How is sinus surgery (FESS) performed?

Written by: Mr Joe Marais
Edited by: Laura Burgess

Sinuses are cavities within the forehead and facial bones around the eyes. Normally they open into the nasal passages via small drainage pathways called the ostia.

In cases in which antibiotics, nasal drops, sprays and decongestants have failed to clear any infection or problem, it is likely that the sinuses are physically obstructed and blocked. In this event, it may be advisable to undergo surgery to unblock these passages in the hope of restoring normal function by improving mucus drainage. This procedure is known as functional endoscopic sinus surgery (FESS).

What is the surgical procedure?

A decongestant is applied inside the nose to reduce bleeding and a fibre-optic instrument with a small camera (endoscope) is inserted. The image appears on a TV monitor in front of the surgeon and instruments can be seen on the TV when they are inserted in the nose. The surgeon’s eyes are fixed on the TV monitor while he operates inside the nose.

The diseased sinuses are identified and their bony walls are opened up step-by-step using special forceps. The bony partitions are not very thick and this is easily done. The natural passageways and paths of mucus drainage are enlarged to prevent blockage and diseased sinus lining (mucosa) is removed, although healthy mucosa is always left behind to speed up healing. Sometimes, the sinuses may be flushed out to wash away pus and debris etc.

At the end of the operation, instead of having a honeycomb-like labyrinth of sinuses (underlying the nasal bridge area), there is a single cavity that is widely opened into the nasal passageways so that it can drain freely. This does not weaken the nose at all.

When the operation is over, the surgeon often places some packing in the nose to arrest any continuous bleeding. This may be a dissolving gel-like substance, or it may be a gel-covered plug, which is removed later in the day, or the next day.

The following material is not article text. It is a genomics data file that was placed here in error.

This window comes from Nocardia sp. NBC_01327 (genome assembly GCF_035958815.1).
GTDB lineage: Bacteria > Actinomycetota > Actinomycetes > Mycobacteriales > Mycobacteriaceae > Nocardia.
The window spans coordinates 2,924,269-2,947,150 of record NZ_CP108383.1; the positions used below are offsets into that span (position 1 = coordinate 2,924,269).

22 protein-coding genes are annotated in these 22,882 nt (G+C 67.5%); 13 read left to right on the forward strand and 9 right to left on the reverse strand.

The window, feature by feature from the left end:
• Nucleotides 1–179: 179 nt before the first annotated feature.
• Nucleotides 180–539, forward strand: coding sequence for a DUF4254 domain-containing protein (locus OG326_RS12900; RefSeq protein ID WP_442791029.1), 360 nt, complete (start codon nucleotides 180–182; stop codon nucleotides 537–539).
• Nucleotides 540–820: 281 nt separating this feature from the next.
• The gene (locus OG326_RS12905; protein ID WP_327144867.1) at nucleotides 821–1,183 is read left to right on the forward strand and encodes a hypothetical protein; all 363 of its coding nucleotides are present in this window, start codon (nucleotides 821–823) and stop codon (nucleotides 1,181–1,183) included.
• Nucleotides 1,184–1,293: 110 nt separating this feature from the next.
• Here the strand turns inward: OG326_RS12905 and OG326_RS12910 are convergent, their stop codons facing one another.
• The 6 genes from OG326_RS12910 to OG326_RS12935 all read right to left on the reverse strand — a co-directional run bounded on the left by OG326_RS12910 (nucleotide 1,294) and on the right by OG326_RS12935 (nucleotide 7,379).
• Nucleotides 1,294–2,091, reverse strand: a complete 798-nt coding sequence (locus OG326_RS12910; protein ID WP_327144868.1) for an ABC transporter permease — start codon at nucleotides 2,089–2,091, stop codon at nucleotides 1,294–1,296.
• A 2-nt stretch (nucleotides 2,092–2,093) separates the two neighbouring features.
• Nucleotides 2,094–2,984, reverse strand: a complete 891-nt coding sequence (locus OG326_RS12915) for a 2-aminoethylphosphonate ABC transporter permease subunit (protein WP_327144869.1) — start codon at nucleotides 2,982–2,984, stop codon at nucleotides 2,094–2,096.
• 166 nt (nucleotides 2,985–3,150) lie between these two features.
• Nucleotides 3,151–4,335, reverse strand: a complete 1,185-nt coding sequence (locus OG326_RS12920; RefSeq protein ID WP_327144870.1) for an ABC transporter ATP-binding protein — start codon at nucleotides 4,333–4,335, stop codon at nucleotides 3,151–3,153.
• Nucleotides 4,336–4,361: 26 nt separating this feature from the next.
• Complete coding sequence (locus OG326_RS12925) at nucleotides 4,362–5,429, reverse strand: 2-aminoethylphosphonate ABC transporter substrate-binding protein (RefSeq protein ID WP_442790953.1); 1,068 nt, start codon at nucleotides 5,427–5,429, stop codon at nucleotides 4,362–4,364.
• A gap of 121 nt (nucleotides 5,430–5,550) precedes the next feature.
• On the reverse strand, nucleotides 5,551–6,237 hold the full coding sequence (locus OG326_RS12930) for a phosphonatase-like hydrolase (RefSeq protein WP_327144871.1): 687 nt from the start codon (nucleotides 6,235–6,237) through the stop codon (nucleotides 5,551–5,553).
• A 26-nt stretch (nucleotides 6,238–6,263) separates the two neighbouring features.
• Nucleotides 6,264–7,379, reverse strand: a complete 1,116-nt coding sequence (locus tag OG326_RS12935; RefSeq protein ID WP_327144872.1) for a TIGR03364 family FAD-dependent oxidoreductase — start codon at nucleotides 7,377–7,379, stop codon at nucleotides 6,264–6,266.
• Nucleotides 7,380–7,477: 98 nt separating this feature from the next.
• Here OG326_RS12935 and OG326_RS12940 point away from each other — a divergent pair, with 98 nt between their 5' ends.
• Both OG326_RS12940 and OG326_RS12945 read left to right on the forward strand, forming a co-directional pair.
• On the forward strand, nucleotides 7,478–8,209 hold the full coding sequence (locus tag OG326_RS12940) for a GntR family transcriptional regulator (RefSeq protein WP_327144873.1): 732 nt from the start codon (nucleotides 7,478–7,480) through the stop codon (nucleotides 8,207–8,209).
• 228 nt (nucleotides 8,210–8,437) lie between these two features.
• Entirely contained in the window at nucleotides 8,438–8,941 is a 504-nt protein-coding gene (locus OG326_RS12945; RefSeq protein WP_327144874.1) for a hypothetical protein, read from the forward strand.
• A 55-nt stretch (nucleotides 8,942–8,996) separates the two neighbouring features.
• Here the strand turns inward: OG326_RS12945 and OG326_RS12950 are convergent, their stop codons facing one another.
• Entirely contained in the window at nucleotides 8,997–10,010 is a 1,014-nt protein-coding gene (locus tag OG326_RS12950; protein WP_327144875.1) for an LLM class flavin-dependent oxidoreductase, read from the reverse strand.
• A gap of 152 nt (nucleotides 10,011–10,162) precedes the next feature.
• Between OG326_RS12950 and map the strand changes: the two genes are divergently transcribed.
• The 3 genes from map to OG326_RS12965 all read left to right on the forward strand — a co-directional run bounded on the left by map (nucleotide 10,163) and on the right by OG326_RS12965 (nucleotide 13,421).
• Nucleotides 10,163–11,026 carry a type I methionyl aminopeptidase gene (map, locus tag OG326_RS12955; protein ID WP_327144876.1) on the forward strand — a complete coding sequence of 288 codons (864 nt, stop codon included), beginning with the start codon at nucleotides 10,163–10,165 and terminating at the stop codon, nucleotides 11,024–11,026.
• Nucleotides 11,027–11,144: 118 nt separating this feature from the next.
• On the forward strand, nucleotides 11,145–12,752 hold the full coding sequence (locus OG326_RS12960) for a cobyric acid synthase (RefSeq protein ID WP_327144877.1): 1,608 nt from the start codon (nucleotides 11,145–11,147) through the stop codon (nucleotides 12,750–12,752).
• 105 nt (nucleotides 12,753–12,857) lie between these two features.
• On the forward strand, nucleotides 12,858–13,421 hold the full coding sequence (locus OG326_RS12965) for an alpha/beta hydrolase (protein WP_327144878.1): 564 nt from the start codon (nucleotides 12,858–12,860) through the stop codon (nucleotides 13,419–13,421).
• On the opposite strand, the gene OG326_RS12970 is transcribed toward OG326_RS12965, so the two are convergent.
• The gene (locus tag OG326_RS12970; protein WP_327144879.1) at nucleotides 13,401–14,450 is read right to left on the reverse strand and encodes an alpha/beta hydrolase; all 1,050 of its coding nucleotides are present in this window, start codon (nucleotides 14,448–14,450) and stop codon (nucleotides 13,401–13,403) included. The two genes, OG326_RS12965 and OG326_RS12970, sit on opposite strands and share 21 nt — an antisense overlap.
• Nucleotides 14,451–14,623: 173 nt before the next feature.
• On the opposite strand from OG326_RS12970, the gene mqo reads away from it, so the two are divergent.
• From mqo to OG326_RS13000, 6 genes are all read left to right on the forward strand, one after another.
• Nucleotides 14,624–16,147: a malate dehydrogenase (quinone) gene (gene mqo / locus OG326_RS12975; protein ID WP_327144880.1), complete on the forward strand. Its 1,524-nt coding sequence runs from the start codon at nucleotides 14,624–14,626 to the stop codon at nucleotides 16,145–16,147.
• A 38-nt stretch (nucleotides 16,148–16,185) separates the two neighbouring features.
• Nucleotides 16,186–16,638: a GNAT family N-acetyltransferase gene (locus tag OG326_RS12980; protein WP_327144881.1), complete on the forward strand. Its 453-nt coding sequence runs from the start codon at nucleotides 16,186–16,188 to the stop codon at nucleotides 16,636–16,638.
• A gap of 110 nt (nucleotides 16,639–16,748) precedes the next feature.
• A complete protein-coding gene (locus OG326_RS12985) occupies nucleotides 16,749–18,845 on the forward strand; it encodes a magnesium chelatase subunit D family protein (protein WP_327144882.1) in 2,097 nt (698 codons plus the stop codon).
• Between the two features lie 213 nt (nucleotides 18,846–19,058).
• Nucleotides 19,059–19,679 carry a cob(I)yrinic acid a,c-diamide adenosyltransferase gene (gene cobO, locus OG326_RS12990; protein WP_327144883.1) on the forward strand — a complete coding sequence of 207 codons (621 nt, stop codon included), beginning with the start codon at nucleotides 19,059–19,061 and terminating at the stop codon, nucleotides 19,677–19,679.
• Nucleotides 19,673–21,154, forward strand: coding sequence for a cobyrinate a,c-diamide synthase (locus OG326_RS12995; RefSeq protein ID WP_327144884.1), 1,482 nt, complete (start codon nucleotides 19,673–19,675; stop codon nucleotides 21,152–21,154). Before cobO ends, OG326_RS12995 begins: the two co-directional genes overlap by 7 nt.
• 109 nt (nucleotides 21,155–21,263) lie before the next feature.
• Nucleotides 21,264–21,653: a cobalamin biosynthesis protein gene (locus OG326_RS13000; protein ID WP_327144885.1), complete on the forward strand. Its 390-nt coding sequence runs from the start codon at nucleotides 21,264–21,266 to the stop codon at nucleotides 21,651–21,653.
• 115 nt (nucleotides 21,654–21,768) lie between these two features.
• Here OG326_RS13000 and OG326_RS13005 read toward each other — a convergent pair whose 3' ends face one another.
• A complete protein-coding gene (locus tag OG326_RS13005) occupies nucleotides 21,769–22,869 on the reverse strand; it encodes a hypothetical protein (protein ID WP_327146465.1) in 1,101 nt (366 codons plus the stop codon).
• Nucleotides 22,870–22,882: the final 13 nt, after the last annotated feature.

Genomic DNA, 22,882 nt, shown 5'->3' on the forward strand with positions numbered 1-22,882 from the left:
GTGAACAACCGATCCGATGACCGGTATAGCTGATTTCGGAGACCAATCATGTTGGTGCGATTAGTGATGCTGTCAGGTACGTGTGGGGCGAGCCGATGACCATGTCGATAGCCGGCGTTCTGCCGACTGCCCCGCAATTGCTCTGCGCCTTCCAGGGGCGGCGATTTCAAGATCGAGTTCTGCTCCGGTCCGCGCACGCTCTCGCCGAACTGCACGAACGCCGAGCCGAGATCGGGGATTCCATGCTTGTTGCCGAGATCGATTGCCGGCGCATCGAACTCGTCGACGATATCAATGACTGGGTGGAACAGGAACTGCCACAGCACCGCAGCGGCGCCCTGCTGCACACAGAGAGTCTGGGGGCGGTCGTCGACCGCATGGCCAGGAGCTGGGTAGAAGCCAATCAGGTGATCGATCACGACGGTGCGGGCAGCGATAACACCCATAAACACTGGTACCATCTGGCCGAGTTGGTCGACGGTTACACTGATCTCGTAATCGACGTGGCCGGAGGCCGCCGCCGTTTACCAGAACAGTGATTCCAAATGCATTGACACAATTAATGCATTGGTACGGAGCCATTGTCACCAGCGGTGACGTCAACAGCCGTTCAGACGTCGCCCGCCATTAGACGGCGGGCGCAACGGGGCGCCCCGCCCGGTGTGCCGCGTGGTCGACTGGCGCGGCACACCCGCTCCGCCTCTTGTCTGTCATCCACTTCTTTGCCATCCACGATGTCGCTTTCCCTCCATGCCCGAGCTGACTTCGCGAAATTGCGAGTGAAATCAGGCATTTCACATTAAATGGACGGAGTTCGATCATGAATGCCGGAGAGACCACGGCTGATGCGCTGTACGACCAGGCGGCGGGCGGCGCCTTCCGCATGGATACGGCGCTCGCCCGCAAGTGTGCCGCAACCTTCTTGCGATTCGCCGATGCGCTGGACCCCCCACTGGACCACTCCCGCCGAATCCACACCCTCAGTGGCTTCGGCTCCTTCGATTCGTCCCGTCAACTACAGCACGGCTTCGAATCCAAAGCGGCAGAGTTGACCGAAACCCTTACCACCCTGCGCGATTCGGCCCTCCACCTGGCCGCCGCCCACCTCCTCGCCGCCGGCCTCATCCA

Often, additional procedures may be required, such as septoplasty, to straighten the midline nasal septal cartilage to allow access to the diseased sinuses, or sometimes turbinate reduction, to reduce nasal blockage if present. This is all done at the same time.

Will FESS surgery completely cure my sinus problem?

FESS is highly successful at improving the symptoms of sufferers of chronic sinusitis but it may not offer a permanent, complete cure because the mucus drainage mechanism has already been badly damaged by the infection.

Artificially-created pathways never work as well as natural ones but are better than none at all. For this reason, even after successful surgery, the patient will be more prone to bouts of sinus trouble than the average person, but usually, this will still be better than if they had never had their sinus operation.

Most often, even if sinusitis recurs in somebody who has had FESS, it can be brought under control medically (rather than surgically) using various antibiotics, sprays/drops, decongestants or anti-inflammatory steroids. Thus overall, most patients who undergo FESS although not completely cured, are a lot better.

If you are concerned about chronic sinusitis book with a specialist

By Mr Joe Marais
Otolaryngology / ENT

Mr Joe Marais is a consultant rhinologist, nasal plastic & ENT surgeon based in London,  who treats a wide range of conditions and holds a special interest in rhinoplasty, septoplasty, nasal deformity and sinus surgery.

Mr Marais trained as a junior doctor in London and Edinburgh before gaining experience under some of the world’s leading ENT surgeons in Texas, USA and later in Toronto, Canada.

Highly respected in his field, Mr Marais has published a number of academic papers and has lectured nationally and internationally. Patient care is central to Mr Marais and he aims to provide the best and most straightforward solution for his patients.

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